Apart from the above issues faced by the Commission, its three independent commissioners are due to complete their 5-year term on March 29. They were recommended by the then active Constitutional Council hence we can call them independent commissioners. However once the term of the current commissioners ends, there is no Constitutional Council to appoint new commissioners, which means after March 29, either the Commission will function without any commissioner or the Executive President can single handedly appoint commissioners as he wishes.

Immediately work towards establishing a fully fledged Independent Commission to fight bribery or corruption taking place in the society. The Commission needs to be given wide ranging powers to act against any element who goes against the rule of law and if there are any laws which hinders the curbing of bribery or corruption, those archaic laws need to be removed.

In doing so, we can take the example of Hong Kong’s anti corruption unit ICAC, which was established in 1974. ICAC has helped Hong Kong to become one of the cleanest in the world.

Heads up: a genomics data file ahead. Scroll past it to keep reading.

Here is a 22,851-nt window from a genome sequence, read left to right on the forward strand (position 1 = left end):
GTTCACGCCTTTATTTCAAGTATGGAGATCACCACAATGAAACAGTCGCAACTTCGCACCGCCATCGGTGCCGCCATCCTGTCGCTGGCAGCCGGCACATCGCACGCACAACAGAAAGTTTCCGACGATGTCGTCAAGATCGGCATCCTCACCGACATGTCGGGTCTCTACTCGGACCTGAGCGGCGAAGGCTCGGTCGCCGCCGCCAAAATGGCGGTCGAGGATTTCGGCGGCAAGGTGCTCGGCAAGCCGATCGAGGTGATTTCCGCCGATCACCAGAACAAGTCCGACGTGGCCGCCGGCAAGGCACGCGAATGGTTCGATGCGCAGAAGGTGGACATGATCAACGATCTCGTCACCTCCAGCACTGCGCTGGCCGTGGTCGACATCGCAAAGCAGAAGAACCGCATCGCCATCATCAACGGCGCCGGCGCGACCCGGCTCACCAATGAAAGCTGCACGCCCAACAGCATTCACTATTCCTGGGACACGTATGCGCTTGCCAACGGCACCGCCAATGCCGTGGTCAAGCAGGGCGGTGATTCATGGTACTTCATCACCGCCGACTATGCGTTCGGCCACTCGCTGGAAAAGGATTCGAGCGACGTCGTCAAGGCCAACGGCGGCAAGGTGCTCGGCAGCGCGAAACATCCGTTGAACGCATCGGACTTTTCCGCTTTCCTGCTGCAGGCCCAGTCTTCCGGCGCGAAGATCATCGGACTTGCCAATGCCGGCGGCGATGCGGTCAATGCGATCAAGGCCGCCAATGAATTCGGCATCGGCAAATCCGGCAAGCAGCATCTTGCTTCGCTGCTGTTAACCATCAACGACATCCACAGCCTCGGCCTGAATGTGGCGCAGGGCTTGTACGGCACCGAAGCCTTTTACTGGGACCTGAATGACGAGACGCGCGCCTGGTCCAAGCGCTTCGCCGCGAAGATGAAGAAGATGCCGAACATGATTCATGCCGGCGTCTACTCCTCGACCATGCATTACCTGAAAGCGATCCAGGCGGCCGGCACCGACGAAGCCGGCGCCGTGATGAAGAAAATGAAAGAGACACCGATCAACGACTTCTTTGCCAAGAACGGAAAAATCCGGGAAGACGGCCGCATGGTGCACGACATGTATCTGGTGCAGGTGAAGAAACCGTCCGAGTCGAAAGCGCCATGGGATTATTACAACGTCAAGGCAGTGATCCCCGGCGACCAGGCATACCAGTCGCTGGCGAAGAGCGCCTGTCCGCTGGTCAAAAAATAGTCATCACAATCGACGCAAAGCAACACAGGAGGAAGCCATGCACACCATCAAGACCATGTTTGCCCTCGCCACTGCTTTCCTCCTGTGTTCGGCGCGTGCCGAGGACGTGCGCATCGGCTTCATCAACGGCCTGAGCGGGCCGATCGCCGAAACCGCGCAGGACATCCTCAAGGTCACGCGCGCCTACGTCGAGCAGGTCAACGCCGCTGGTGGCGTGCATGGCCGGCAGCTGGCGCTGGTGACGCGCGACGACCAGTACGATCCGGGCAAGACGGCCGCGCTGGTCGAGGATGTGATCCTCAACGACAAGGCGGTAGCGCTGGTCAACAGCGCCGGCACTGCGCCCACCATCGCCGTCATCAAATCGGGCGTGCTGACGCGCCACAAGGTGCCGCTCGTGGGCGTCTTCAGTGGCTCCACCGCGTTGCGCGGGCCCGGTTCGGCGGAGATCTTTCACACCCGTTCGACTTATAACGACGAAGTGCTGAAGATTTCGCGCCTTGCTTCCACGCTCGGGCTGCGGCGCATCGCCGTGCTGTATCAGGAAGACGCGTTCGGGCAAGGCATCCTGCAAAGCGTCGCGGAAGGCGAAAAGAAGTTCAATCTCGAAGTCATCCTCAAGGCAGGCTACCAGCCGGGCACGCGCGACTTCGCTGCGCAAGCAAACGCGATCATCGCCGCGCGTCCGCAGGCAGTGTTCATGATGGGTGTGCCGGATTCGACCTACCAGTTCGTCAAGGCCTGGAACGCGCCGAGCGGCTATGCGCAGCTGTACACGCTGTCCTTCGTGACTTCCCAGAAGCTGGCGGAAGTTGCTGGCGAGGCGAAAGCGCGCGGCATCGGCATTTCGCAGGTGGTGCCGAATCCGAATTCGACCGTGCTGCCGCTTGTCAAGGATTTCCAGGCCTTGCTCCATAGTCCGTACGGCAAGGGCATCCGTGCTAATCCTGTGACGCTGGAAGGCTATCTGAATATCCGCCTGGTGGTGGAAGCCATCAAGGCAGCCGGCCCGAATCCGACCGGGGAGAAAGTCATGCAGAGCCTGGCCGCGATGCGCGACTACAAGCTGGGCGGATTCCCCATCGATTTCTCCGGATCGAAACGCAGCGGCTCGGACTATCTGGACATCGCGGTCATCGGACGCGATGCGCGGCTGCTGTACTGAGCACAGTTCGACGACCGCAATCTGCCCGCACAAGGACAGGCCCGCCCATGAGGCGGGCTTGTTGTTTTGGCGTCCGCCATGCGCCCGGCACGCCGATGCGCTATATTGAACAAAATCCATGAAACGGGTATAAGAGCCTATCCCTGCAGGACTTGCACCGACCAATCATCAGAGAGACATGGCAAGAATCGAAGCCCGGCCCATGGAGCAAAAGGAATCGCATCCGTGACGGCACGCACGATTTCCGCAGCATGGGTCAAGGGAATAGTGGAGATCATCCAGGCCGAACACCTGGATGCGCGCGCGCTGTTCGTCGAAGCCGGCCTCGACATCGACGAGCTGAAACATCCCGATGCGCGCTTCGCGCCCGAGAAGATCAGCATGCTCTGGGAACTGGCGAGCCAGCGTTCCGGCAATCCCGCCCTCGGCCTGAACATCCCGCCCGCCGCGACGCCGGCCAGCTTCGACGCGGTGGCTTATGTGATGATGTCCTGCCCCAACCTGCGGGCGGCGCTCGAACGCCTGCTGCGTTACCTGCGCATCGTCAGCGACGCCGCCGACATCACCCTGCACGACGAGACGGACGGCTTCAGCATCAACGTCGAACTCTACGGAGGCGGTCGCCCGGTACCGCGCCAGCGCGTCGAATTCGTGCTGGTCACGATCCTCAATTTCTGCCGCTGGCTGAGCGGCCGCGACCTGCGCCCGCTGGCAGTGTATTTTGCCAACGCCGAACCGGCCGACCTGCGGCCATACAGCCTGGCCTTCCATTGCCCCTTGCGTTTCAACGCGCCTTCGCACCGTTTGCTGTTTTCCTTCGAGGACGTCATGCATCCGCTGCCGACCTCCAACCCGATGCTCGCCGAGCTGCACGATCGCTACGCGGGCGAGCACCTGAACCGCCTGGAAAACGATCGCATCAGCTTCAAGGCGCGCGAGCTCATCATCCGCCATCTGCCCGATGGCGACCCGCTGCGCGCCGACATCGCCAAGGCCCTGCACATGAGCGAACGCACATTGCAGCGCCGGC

Along with the powers they have, the ICAC has adopted a 3-pronged approach to fight corruption and bribery. Among them are the law enforcement, corruption prevention and community education backed by a highly professional and dedicated team which even includes professionals such as qualified accountants, auditors and engineers among many others helping the investigators with expert knowledge when handling cases which need such inputs.

Any reader can visit the website of the Hong Kong anti-corruption unit and do a study on its success story, which will be worthwhile. Another important fact is that the Hong Kong anti corruption body has around 950 investigators covering a population of just 7 million, while Sri Lanka has only around 80 investigators to cover a population of 20 million.

Keeping promises
President Mahinda Rajapaksa during his re-election campaign promised to bring in tough laws to curb bribery and corruption. The extended version of the Mahinda Chintana promises to establish an independent board to eliminate all forms of corruption, fraud and malpractices and the President also promised to introduce a special act to eliminate the above three elements and alsothe violation of tender procedures in government corporations, boards, and financial institutions, during his second term.
Mr. President you eliminated terrorism from the motherland, now it is time for you to start work on eradicating bribery or corruption from this country.

(The writer is a TV journalist who does extensive research on social and economic issues. He could be reached at